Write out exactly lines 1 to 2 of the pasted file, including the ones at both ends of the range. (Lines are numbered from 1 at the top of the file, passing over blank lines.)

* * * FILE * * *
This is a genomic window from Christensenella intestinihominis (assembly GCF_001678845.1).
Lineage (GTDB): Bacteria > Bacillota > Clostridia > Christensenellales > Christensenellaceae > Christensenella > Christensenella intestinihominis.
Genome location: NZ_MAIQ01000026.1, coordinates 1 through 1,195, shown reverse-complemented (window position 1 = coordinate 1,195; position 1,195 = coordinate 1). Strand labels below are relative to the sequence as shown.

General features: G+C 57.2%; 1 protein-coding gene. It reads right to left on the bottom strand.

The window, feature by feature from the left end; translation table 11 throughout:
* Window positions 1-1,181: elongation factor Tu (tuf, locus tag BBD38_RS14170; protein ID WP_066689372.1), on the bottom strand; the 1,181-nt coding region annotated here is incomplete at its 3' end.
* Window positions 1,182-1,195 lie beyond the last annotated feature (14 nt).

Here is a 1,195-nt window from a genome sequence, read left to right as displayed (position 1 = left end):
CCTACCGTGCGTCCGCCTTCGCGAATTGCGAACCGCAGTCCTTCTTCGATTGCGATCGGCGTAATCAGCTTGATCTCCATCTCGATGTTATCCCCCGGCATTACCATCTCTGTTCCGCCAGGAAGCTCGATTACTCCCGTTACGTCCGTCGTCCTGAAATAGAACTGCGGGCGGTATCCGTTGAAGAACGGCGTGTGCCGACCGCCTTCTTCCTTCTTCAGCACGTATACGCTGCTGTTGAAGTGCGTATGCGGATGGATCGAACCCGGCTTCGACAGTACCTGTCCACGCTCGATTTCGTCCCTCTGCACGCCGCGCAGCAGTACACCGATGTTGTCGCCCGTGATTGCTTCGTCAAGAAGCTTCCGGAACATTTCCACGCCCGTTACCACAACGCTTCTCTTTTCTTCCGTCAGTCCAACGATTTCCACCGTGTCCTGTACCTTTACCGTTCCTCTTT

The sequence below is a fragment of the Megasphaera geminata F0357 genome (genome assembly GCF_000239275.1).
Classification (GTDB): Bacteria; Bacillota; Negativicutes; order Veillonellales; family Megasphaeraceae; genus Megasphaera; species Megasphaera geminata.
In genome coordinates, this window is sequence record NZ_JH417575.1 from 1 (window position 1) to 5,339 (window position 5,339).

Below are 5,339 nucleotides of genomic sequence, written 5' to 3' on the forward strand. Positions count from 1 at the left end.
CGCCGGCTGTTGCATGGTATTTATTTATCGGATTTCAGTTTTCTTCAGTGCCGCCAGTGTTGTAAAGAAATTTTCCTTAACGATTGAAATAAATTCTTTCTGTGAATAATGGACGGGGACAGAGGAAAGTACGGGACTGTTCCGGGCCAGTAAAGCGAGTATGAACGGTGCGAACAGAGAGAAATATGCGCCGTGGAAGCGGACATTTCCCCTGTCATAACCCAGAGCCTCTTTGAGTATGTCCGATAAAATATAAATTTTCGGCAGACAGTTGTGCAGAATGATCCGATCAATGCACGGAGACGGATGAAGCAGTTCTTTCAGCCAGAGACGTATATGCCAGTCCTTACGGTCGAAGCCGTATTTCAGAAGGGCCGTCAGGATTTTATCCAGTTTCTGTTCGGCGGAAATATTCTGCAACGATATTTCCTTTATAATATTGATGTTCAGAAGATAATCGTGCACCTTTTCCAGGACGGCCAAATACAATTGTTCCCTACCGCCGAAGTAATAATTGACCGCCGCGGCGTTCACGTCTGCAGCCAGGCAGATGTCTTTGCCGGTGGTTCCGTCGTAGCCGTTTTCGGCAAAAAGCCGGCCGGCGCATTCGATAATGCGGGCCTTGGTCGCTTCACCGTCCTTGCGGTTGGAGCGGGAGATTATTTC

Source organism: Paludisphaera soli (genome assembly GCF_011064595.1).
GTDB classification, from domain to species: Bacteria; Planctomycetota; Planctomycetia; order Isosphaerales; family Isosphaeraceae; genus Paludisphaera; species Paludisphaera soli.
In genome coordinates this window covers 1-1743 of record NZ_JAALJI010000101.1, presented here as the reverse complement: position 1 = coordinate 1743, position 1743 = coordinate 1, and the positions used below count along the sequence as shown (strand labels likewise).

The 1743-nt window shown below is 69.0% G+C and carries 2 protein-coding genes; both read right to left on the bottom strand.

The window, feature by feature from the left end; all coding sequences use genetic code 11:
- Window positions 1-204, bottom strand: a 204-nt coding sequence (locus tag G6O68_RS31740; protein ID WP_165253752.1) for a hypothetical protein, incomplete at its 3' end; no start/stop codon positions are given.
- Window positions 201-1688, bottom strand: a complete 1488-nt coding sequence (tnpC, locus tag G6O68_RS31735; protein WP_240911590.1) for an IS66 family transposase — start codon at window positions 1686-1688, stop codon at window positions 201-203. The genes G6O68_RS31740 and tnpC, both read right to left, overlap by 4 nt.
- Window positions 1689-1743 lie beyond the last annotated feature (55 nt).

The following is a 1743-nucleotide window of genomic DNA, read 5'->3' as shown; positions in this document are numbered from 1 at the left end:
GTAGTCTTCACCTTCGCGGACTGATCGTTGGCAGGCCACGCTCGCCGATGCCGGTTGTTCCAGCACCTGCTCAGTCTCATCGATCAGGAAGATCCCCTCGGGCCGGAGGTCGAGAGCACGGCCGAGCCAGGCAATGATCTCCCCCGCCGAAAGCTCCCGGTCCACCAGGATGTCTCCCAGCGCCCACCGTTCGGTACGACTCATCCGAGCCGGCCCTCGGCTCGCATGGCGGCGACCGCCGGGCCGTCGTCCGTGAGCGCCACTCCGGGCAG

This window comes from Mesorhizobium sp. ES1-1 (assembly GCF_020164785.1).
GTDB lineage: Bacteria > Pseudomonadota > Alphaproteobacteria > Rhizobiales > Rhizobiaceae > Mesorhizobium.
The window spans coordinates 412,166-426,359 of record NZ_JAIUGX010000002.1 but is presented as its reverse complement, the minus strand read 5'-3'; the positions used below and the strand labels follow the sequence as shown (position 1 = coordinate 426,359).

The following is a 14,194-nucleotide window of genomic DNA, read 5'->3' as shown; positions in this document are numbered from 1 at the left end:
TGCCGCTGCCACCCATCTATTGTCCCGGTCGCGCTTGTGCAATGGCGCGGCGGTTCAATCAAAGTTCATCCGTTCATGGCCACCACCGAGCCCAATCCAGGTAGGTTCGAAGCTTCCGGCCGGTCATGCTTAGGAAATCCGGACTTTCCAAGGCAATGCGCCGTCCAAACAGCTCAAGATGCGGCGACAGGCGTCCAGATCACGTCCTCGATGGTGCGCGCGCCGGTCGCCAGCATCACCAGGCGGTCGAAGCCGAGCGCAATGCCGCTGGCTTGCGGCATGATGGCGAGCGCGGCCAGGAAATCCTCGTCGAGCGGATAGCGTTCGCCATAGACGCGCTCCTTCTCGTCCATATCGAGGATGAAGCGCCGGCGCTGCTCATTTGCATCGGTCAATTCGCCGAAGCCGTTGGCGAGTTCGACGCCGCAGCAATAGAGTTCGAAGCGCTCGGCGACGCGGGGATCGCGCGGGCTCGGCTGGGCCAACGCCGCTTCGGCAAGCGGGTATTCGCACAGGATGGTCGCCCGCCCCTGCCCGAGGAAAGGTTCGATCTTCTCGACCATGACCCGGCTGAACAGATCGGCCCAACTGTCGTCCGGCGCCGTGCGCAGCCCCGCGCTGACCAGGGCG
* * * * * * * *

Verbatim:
This is a genomic window from Christensenella intestinihominis (assembly GCF_001678845.1).
Lineage (GTDB): Bacteria > Bacillota > Clostridia > Christensenellales > Christensenellaceae > Christensenella > Christensenella intestinihominis.